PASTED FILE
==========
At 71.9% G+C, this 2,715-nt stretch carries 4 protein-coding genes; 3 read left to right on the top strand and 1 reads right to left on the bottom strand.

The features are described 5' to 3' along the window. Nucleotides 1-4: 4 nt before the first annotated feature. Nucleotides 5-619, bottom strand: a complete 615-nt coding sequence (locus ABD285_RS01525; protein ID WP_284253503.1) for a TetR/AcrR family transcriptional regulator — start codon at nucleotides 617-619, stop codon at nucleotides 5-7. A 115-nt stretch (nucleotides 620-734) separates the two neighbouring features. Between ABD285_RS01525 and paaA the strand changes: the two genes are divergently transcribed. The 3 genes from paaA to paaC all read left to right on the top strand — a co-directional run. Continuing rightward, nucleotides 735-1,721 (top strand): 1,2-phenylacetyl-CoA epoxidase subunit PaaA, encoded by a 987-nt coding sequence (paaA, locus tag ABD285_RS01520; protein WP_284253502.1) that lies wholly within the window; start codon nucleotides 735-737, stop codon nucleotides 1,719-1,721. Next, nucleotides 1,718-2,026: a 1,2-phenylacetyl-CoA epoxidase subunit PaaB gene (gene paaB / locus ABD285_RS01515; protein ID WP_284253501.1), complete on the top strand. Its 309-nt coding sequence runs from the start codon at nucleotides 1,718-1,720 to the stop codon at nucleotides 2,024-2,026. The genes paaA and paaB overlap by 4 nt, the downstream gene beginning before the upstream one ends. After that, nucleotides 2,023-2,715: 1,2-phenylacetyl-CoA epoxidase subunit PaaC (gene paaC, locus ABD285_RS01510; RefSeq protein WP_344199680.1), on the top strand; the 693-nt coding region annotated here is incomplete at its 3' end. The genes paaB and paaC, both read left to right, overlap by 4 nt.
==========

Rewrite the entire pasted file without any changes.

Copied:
At 71.9% G+C, this 2,715-nt stretch carries 4 protein-coding genes; 3 read left to right on the top strand and 1 reads right to left on the bottom strand.

The features are described 5' to 3' along the window. Nucleotides 1-4: 4 nt before the first annotated feature. Nucleotides 5-619, bottom strand: a complete 615-nt coding sequence (locus ABD285_RS01525; protein ID WP_284253503.1) for a TetR/AcrR family transcriptional regulator — start codon at nucleotides 617-619, stop codon at nucleotides 5-7. A 115-nt stretch (nucleotides 620-734) separates the two neighbouring features. Between ABD285_RS01525 and paaA the strand changes: the two genes are divergently transcribed. The 3 genes from paaA to paaC all read left to right on the top strand — a co-directional run. Continuing rightward, nucleotides 735-1,721 (top strand): 1,2-phenylacetyl-CoA epoxidase subunit PaaA, encoded by a 987-nt coding sequence (paaA, locus tag ABD285_RS01520; protein WP_284253502.1) that lies wholly within the window; start codon nucleotides 735-737, stop codon nucleotides 1,719-1,721. Next, nucleotides 1,718-2,026: a 1,2-phenylacetyl-CoA epoxidase subunit PaaB gene (gene paaB / locus ABD285_RS01515; protein ID WP_284253501.1), complete on the top strand. Its 309-nt coding sequence runs from the start codon at nucleotides 1,718-1,720 to the stop codon at nucleotides 2,024-2,026. The genes paaA and paaB overlap by 4 nt, the downstream gene beginning before the upstream one ends. After that, nucleotides 2,023-2,715: 1,2-phenylacetyl-CoA epoxidase subunit PaaC (gene paaC, locus ABD285_RS01510; RefSeq protein WP_344199680.1), on the top strand; the 693-nt coding region annotated here is incomplete at its 3' end. The genes paaB and paaC, both read left to right, overlap by 4 nt.